Title
Influence of canopy budget model approaches on atmospheric deposition estimates to forests Influence of canopy budget model approaches on atmospheric deposition estimates to forests
Author
Faculty/Department
Faculty of Sciences. Bioscience Engineering
Publication type
article
Publication
Dordrecht ,
Subject
Biology
Source (journal)
Biogeochemistry. - Dordrecht
Volume/pages
116(2013) , p. 215-229
ISSN
0168-2563
ISI
000328197800016
Carrier
E
Target language
English (eng)
Full text (Publishers DOI)
Affiliation
University of Antwerp
Abstract
Accurate quantification of total nitrogen and acidifying deposition is a major source of uncertainty in determining the exceedance of critical loads in forest ecosystems. Monitoring of atmospheric deposition is frequently based on throughfall measurements in combination with the canopy budget model to calculate ion-exchange fluxes between the forest canopy and incident rainfall water. Various approaches for each step in the canopy budget model have been reported and compared, but combinations of different approaches were not yet assessed. Therefore, the present study quantified the range of estimated dry deposition and total deposition resulting from all possible combinations of canopy budget model approaches for three typical case studies: (i) total nitrogen and potentially acidifying deposition onto a forest canopy, (ii) the ratio of these deposition variables between adjacent coniferous and deciduous stands and (iii) the parameters of a deposition time trend analysis. The time step, type of precipitation data and tracer ion used in the model had a significant effect on the findings in the three case studies. In addition, including or excluding canopy leaching of weak acids and canopy uptake of nitrogen during the leafless season largely affected the results, while including or excluding canopy uptake of nitrate generally showed no effect. In general, the use of wet-only precipitation data can be recommended, along with sodium as a tracer ion and the inclusion of weak acids. We conclude that further research should focus on the assumptions of inertness of the tracer ion and the equal deposition efficiency of base cations and the tracer ion and on the quantification of weak acids in rainfall and throughfall water. Since local or tree-species specific effects might influence the results obtained in this study, a similar analysis is recommended for other tree species and regions when using the canopy budget model.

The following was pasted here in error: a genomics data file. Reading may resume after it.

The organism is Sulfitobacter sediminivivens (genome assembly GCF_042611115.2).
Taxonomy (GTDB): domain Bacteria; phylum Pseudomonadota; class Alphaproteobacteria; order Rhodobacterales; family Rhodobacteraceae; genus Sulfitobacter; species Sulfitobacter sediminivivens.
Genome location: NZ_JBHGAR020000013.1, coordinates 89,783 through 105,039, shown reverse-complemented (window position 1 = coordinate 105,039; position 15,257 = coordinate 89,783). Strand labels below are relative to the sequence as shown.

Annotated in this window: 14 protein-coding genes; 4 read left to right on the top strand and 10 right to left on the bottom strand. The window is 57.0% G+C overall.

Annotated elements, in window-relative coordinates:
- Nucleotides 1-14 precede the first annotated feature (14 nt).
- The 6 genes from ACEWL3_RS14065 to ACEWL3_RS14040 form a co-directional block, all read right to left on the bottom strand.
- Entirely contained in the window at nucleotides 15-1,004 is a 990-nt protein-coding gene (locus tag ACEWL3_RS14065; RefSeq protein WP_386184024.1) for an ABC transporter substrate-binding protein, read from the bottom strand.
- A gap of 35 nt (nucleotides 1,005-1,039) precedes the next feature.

E-info
https://repository.uantwerpen.be/docman/iruaauth/54ad42/db2fa74e492.pdf
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